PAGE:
Tomás Rivera
  • Tomás Rivera

  • Date of birth: December 22, 1935
  • Died: May 16, 1984
  • Born: in Crystal City, Texas, The United States.

  • Description: Tomás Rivera (December 22, 1935 – May 16, 1984) was a Chicano author, poet, and educator. He was born in Texas to migrant farm workers, and had to work in the fields as a young boy. However, he achieved social mobility through education—gaining a degree at Southwest Texas State University (now known as Texas State University), and later a PhD at the University of Oklahoma—and came to believe strongly in the virtues of education for Mexican Americans.

    As an author, Rivera is best remembered for his 1971 Faulknerian stream-of-consciousness novella ...y no se lo tragó la tierra, translated into English variously as This Migrant Earth and as ...and the Earth Did Not Devour Him. This book won the first Premio Quinto Sol award.[1]

    Rivera taught in high schools throughout the Southwest USA, and later at Sam Houston State University and the University of Texas at El Paso. From 1979 until his death in 1984, he was the chancellor of the University of California, Riverside, the first Mexican American to hold such a position at the University of California.
    Contents

    Biography
    Early years

    Rivera was born on December 22, 1935, in Crystal City, Texas, to Spanish-speaking, migrant farmworkers, Florencio and Josefa Rivera. At eleven years old, Rivera was in a car accident in Bay City, Michigan. After the accident, Rivera decided to write his first story about the wreck and called it "The Accident".[2] In an interview with Juan D. Bruce-Novoa, Rivera explains: "I felt a sensation I still get when I write. I wanted to capture something I would never forget and it happened to be the sensation of having a wreck".[3] Rivera continued writing throughout high school, creative pieces as well as essays. He dreamed of being a sportswriter as an adult, inspired by what he read most, sports articles and adventure stories.[4] In the same article, Rivera explains the reality of growing up with ambitions to be a writer in a migrant worker family. He explains that "When people asked what I wanted to be, I'd tell them a writer. They were surprised or indifferent. If people don't read, what is a writer?". His grandfather was his main supporter though and provided him with supplies and encouragement.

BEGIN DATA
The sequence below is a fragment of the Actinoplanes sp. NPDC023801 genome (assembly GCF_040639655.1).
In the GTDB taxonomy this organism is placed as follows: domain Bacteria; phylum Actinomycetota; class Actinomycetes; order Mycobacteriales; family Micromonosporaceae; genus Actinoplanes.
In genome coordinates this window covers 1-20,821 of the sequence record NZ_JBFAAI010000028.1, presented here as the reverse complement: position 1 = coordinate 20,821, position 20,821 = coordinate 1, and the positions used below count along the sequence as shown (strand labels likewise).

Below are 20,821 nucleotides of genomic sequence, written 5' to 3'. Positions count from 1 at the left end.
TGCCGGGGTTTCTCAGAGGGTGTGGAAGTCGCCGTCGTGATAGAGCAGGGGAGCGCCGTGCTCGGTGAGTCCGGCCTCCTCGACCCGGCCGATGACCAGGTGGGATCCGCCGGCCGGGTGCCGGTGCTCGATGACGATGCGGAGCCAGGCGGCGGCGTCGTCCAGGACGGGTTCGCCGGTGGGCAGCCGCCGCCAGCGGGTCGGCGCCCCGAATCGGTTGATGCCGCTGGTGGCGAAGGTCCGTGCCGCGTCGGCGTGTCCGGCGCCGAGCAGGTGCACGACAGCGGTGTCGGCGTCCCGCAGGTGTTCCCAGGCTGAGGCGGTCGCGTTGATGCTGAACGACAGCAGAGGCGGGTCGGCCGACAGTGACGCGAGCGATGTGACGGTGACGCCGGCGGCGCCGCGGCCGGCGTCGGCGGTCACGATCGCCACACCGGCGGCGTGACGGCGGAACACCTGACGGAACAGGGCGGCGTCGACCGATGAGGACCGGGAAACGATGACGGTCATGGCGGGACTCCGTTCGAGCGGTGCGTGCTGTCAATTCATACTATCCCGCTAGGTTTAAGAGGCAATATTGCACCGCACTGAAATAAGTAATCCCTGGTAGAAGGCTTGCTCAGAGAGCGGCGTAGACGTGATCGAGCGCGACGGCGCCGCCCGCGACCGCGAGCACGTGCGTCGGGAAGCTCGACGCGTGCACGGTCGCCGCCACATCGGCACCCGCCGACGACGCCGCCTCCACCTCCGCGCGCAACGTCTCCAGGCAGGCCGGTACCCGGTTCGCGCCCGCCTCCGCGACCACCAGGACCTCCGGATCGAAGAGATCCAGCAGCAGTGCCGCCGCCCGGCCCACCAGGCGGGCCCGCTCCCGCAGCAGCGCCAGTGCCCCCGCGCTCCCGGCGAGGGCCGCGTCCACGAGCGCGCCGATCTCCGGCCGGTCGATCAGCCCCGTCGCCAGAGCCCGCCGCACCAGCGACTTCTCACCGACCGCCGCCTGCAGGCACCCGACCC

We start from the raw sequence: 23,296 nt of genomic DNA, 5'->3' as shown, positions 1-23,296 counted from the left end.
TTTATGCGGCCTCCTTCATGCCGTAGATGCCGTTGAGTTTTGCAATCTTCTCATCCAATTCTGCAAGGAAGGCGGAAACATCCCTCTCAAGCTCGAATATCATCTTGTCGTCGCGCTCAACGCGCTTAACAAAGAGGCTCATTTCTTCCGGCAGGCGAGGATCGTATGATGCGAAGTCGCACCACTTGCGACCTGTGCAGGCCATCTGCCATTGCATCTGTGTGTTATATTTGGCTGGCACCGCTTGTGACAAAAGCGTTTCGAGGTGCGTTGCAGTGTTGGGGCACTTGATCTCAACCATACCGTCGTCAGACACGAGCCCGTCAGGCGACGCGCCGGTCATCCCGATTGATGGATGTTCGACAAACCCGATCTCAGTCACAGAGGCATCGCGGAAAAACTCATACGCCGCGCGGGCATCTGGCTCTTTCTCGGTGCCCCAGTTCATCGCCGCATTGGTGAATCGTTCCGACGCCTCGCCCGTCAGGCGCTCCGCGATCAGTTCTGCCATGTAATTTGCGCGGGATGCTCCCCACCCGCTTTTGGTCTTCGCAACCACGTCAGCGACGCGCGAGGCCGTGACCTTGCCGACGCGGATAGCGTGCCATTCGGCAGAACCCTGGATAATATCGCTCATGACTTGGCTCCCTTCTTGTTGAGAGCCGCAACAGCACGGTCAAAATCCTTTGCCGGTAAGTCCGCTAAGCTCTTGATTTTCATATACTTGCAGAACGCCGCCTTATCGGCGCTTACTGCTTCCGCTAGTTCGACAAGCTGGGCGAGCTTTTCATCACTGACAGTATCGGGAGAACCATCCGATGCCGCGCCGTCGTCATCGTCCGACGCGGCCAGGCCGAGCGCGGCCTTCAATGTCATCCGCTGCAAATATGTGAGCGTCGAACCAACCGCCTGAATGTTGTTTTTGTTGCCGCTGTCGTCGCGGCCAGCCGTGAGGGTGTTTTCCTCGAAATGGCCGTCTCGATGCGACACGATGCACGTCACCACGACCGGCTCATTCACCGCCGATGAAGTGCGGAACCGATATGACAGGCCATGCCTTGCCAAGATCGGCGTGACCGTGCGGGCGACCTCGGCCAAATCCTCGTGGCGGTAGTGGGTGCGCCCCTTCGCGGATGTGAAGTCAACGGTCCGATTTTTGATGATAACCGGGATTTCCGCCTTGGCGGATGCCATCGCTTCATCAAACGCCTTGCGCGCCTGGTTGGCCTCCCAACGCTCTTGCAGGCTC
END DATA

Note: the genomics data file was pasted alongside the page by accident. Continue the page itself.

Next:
Rivera worked in the fields alongside his family during summer vacations and often missed school because of the overlapping work-season. At the beginning of every school term, he had to catch up on missed material from the preceding year. The family labored with many other migrant workers in various parts of the Midwest: they lived and worked in Minnesota, Wisconsin, Michigan and North Dakota.[5] Rivera worked as a field labourer until 1956; at this point he was enrolled in junior college and the school would not permit him to miss class.[2] This signified the end of his migrant working days and the beginning of a new life.

    The first-hand experience Rivera had from growing up as a migrant worker provided him with writing material for his literary works. His novel ...y no se lo tragó la tierra is semi-autobiographical and is based around the migratory life of a young boy. As Rivera grew up in the late 20th century, he discovered some of the difficulties Chicanos faced as lower-class Mexican descendants. While trying to get published, Rivera encountered some racism; this was mainly because his writings were in Spanish, thus restricting his audience.[6] The unjust and frustrating situation faced by many Chicanos motivated Rivera. He understood that the only way to get ahead in life was through education. Rivera graduated with a degree in English from the Southwest Texas State University in 1958 and taught English and Spanish at secondary schools from 1957-65.[7] He strongly believed that post-secondary education was the only way Chicanos could evolve from migrant work. He worked in public schools until he could further his education at the University of Oklahoma, where he graduated with a PhD in Romance Languages and Literature in 1969.[7]

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